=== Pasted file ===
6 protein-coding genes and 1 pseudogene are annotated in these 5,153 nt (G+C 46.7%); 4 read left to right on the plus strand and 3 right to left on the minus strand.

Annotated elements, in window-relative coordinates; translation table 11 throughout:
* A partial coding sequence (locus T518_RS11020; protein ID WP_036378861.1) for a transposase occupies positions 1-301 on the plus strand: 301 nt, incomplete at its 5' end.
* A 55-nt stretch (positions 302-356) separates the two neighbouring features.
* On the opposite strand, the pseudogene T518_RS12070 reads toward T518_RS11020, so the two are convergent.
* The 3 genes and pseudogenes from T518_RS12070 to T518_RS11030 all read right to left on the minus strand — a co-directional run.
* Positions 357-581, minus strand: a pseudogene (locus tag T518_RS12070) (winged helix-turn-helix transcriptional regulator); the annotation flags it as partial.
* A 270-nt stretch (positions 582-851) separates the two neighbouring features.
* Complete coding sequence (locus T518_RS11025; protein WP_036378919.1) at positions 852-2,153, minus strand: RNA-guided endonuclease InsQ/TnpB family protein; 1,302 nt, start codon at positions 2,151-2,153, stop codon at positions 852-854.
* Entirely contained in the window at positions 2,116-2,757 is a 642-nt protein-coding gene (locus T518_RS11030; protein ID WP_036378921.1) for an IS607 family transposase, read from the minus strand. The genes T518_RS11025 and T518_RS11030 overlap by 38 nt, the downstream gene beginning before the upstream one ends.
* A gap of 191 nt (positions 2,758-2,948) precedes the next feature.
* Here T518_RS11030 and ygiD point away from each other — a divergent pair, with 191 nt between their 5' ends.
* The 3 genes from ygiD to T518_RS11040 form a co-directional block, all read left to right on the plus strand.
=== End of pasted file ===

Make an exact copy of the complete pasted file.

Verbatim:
6 protein-coding genes and 1 pseudogene are annotated in these 5,153 nt (G+C 46.7%); 4 read left to right on the plus strand and 3 right to left on the minus strand.

Annotated elements, in window-relative coordinates; translation table 11 throughout:
* A partial coding sequence (locus T518_RS11020; protein ID WP_036378861.1) for a transposase occupies positions 1-301 on the plus strand: 301 nt, incomplete at its 5' end.
* A 55-nt stretch (positions 302-356) separates the two neighbouring features.
* On the opposite strand, the pseudogene T518_RS12070 reads toward T518_RS11020, so the two are convergent.
* The 3 genes and pseudogenes from T518_RS12070 to T518_RS11030 all read right to left on the minus strand — a co-directional run.
* Positions 357-581, minus strand: a pseudogene (locus tag T518_RS12070) (winged helix-turn-helix transcriptional regulator); the annotation flags it as partial.
* A 270-nt stretch (positions 582-851) separates the two neighbouring features.
* Complete coding sequence (locus T518_RS11025; protein WP_036378919.1) at positions 852-2,153, minus strand: RNA-guided endonuclease InsQ/TnpB family protein; 1,302 nt, start codon at positions 2,151-2,153, stop codon at positions 852-854.
* Entirely contained in the window at positions 2,116-2,757 is a 642-nt protein-coding gene (locus T518_RS11030; protein ID WP_036378921.1) for an IS607 family transposase, read from the minus strand. The genes T518_RS11025 and T518_RS11030 overlap by 38 nt, the downstream gene beginning before the upstream one ends.
* A gap of 191 nt (positions 2,758-2,948) precedes the next feature.
* Here T518_RS11030 and ygiD point away from each other — a divergent pair, with 191 nt between their 5' ends.
* The 3 genes from ygiD to T518_RS11040 form a co-directional block, all read left to right on the plus strand.